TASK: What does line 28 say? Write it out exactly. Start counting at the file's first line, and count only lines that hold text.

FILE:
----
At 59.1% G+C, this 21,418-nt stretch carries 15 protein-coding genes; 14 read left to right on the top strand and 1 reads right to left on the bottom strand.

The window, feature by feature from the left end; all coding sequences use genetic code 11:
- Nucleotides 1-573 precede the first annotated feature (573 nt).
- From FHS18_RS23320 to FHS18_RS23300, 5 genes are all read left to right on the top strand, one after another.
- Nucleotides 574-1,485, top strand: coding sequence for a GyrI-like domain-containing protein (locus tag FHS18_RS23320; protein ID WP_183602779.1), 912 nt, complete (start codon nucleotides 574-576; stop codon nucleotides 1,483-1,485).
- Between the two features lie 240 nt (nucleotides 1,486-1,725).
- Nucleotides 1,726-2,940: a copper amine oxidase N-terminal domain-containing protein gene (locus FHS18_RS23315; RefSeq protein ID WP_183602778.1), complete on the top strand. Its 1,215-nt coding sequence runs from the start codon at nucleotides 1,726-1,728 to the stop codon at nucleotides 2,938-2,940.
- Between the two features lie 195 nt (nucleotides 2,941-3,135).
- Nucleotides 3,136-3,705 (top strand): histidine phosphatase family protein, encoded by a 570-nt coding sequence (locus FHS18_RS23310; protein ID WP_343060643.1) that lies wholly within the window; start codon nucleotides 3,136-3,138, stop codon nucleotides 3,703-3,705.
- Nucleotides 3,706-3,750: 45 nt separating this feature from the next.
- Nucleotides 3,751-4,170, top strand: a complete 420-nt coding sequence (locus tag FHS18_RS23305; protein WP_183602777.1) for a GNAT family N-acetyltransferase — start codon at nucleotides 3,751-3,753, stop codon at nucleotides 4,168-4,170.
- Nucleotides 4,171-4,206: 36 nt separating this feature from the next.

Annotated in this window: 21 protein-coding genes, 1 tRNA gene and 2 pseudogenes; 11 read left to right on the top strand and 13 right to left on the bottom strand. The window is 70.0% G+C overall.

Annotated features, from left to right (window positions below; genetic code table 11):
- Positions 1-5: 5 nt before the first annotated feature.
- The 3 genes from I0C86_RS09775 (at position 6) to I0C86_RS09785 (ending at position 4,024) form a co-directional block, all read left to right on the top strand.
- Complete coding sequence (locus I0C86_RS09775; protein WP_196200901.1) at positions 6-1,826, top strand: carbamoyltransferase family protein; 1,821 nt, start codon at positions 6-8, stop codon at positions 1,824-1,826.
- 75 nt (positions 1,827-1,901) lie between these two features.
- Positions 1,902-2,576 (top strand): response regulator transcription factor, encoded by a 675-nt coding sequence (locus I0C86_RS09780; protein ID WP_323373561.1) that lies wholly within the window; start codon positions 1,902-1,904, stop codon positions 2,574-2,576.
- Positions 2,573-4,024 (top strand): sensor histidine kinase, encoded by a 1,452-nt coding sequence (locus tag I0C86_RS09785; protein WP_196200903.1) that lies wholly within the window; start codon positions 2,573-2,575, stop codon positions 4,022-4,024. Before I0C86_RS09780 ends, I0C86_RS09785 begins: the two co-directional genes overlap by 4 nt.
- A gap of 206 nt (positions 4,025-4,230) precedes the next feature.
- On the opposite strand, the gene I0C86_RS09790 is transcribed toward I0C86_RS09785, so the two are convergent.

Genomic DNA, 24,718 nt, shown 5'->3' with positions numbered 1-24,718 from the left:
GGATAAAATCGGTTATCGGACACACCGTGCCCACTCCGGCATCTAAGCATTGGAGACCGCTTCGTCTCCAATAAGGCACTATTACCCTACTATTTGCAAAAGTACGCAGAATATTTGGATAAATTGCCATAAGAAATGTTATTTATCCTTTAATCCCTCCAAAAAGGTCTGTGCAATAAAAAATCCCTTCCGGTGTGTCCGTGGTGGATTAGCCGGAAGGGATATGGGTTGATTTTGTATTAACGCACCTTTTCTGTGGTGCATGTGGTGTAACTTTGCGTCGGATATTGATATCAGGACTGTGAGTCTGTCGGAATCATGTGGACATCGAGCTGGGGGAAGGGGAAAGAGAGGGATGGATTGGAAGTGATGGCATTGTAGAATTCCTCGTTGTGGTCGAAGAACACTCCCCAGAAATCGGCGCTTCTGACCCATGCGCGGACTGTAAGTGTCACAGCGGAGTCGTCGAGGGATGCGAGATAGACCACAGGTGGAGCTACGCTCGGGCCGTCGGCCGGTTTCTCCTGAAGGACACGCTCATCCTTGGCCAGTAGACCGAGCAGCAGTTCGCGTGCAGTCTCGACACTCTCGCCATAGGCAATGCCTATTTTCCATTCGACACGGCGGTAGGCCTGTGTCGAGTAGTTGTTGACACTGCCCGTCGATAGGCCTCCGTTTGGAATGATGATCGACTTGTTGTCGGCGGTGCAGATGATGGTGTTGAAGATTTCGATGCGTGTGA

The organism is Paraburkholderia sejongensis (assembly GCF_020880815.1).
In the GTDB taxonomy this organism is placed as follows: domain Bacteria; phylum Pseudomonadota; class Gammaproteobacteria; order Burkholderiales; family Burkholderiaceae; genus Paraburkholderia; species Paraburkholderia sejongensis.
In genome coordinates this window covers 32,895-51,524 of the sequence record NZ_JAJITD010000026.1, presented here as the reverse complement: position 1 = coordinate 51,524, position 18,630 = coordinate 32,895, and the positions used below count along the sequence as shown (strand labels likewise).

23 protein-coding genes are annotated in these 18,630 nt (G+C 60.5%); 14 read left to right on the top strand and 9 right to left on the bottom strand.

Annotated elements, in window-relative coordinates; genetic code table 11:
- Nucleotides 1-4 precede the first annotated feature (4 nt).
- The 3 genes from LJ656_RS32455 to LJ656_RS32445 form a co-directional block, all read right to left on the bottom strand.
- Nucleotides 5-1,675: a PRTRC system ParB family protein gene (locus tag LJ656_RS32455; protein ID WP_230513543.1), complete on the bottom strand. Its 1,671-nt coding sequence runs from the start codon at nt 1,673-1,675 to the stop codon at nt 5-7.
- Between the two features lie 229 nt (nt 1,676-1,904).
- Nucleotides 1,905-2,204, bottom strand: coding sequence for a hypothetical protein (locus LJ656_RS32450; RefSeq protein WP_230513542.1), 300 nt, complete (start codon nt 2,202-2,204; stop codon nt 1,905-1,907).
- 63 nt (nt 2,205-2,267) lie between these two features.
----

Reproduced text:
23 protein-coding genes are annotated in these 18,630 nt (G+C 60.5%); 14 read left to right on the top strand and 9 right to left on the bottom strand.